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Tuesday November 7, 2006 Edition
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Chris Bray Plans Strong Finish In Campaign For Vermont House

Tuesday November 7, 2006

By Mike Cameron

  Chris Bray’s first attempt at statewide office has been a unique learning  experience.   

   Bray, a Democrat in running in the Addison 5 (Bridport, New Haven, Weybridge) race for the Vermont House of Representatives.  He will oppose among others, 4-term Republican incumbent Harvey Smith in Tuesday’s November 7th, General Election.

   Bray sums up his campaign strategy in a position statement quoting the  candidate as saying “As your representative, I will bring new energy and drive to serving our three towns. It’s time for a change!”

  Elaborating on that premise he explained to The Valley Voice that he has been able to organize a group of several volunteers that feels the same way he does about the direction of state government and who are willing to help him get elected.

     Bray began his quest for statewide public office by attending the Richard A. Snelling Center for Government. He credits the Snelling Center for giving him a solid  pro-active approach to governmental leadership.

    So far in his campaign for the Vermont House, Bray said he has visited 1,017-homes in his voting district and that in “19 out of 20  of those households, the Property Tax question is first on peoples minds.  

   “We have seen a double or triple digit increase in property taxes and little or no corresponding increase in wage growth over the same period of time,” he explained.

   Bray believes that he is a skilled and impathetic listener and that listening to the needs of the people who could become his constituents has been his top priority in the campaign. “People want to discuss finding a fairer funding formula for education, they need to be assured that they won’t have to move somewhere else that might be more affordable and leave 6 or 7 generations of family history behind them.”  On the government side; unfunded or underfunded mandates need to be challenged according to Bray.  “In No Child Left Behind for example, the Federal Government says ‘here’s a law that we believe strongly in but we don’t feel strongly enough about it to help states  fund it.’  States will have to pick up the entire cost.”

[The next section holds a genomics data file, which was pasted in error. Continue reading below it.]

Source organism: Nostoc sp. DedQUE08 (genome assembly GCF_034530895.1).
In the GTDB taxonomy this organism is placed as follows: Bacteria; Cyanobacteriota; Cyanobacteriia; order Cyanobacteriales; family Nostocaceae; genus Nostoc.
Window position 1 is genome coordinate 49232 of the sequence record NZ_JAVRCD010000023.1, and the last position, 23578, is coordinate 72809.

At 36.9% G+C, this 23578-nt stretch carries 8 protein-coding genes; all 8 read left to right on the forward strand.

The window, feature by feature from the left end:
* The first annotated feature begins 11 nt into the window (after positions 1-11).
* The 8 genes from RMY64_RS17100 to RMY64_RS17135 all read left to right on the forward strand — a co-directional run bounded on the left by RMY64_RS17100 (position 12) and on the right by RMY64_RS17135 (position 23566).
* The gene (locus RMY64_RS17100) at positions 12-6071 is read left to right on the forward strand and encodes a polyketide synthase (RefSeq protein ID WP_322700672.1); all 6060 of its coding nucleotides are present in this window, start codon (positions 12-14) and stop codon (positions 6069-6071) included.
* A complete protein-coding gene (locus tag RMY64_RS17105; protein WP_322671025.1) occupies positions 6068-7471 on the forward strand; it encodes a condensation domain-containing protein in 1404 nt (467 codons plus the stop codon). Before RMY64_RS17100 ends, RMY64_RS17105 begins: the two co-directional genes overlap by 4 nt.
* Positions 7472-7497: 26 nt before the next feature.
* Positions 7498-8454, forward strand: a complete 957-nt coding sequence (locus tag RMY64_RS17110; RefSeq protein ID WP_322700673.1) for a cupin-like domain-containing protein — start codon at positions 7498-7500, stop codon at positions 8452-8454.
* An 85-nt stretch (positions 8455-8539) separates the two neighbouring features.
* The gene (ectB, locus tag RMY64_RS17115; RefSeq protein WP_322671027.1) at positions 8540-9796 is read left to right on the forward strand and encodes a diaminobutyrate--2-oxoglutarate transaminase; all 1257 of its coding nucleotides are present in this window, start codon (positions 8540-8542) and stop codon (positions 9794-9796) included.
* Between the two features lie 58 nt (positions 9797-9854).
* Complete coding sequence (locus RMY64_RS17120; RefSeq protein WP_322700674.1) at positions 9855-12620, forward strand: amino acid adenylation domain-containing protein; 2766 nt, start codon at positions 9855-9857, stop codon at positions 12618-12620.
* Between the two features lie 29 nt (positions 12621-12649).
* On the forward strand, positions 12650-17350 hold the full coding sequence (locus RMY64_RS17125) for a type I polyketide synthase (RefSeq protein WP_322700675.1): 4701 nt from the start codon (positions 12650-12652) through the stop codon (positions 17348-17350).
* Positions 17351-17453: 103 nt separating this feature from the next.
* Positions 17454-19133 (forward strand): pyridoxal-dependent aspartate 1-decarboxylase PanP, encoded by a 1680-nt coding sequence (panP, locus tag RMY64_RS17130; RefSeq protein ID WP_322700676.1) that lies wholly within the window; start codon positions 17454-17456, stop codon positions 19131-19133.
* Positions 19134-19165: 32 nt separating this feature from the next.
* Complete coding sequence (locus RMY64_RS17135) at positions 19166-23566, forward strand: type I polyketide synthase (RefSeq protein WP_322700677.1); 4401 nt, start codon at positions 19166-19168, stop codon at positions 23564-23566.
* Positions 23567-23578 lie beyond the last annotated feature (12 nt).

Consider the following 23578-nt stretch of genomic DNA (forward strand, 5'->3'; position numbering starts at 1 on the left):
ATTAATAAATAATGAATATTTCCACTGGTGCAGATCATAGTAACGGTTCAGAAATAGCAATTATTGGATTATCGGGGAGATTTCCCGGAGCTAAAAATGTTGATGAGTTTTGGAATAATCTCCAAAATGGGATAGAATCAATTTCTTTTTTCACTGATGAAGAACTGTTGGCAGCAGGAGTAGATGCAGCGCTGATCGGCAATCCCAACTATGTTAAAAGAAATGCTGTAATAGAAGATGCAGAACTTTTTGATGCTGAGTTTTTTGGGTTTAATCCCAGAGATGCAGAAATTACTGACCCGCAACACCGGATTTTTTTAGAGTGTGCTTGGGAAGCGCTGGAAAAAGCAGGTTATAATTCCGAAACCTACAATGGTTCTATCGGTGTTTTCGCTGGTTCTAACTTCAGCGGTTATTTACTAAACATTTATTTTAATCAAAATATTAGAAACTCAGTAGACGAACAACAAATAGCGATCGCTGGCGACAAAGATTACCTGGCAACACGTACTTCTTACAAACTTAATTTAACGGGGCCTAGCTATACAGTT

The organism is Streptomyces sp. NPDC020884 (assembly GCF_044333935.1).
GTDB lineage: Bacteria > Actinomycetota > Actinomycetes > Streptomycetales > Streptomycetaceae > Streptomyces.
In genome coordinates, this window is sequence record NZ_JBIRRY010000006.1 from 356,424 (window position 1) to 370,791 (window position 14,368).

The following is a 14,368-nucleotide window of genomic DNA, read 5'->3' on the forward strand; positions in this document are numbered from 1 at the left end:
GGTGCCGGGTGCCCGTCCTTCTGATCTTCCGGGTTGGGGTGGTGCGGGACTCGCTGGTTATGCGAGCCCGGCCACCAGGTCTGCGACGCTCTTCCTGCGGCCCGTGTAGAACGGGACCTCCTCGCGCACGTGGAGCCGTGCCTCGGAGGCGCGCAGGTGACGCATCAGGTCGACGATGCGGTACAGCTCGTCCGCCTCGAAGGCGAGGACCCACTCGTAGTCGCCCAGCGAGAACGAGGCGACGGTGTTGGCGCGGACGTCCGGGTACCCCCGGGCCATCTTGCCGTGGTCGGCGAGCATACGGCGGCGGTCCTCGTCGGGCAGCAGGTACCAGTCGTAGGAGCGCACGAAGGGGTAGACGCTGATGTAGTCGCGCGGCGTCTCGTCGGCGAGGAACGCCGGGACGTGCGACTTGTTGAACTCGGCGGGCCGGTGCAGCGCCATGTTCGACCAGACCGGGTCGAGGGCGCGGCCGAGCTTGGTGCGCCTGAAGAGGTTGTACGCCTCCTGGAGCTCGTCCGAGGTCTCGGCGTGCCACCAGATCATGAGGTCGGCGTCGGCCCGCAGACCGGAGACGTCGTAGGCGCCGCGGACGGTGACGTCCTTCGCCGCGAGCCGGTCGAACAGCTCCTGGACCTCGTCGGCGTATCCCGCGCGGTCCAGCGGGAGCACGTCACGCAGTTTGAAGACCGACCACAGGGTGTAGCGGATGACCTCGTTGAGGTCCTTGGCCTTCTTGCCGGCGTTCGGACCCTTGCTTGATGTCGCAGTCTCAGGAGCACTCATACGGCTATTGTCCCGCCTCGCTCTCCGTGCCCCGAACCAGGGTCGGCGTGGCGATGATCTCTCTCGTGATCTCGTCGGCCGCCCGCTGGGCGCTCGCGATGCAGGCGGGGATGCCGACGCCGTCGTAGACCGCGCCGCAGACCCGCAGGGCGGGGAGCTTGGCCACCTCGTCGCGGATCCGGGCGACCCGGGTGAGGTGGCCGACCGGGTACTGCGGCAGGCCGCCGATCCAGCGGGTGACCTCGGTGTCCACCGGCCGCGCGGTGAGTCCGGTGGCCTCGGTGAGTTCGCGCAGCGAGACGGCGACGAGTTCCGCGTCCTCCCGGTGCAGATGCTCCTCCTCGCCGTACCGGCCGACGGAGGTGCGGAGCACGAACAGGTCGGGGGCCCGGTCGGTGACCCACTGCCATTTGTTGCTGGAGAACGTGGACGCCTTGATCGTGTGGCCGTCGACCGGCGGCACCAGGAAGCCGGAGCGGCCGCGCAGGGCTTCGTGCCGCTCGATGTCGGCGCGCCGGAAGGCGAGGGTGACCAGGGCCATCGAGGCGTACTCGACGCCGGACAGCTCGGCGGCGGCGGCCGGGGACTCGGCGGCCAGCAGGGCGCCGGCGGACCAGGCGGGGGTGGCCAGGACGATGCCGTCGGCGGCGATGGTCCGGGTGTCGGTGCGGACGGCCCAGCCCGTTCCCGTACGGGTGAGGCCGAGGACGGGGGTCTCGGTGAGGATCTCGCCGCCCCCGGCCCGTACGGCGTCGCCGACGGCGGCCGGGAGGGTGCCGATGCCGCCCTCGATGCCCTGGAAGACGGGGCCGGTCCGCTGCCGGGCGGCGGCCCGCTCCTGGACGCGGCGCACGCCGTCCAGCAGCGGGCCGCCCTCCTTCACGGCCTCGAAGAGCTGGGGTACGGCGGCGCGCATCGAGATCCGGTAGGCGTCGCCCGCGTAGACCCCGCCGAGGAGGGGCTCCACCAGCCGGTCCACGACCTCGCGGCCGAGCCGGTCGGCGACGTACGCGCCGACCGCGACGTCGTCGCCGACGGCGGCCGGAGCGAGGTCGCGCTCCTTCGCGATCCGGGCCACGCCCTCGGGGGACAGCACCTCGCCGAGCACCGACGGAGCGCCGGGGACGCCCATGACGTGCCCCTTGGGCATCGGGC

“Education funding for a Vermont pupil in the public school system  is  currently about $10,000 dollars per pupil, per year.  When compared to what it costs to incarserate a criminal per year in Vermont, Bray points out the number is $40,000 dollars per year according to the Vermont Depatment of Corrections.”  The data is both startling and sobering .

   Bray stresses that “working collaboratively with others,” is the only way that real progress can take place at any level of government.

   He stresses that affordable health care for everyone is something that he supports and and has campaigned for.  

   Bray said that he has also spoken with  area farmers and would work hard to find innovative ways to achieve a fair price for their milk, including the feasability of a return to a concept like the once viable North East Dairy Compact. Bray believes that the Compact in its prime, was a stabilizing market force here in Vermont. He is also an advocate of creating new farms and new products through responsible agriculture.

   “There are opportunities for more niche markets in Vermont agriculture as well as strengtening our traditional dairy farms, from helping  farmers with their business planning to finding more income producing opportunities for them on their farms.”

   Bray also stressed that new business development, protection of our natural resources to ensure their long term viability, re-examining our energy requirements and helping to create locally-based alternative sources of energy are vital to the state’s future.

   He said that he would continue to listen and learn about agriculture. Bray also said that he has enjoyed serving as President of the Middlebury Area Land Trust, as an EMT with fire and rescue, a hospital volunteer, member of the school board technology committee, baseball and soccer coach and referee, and Elementary and Middlebury School reading enrichment program volunteer.

   Chris Bray says that as a family farmer and small business owner and  the founder and owner for 16-years of Common Ground, a small publishing company he understands many of the  day to day challenges that are unique to a variety of businesses both inside and outside of agriculture.He is also a Partner in the Equestry, an 82-acre horse farm, providing horse training and lessons. He and his family live in New Haven.


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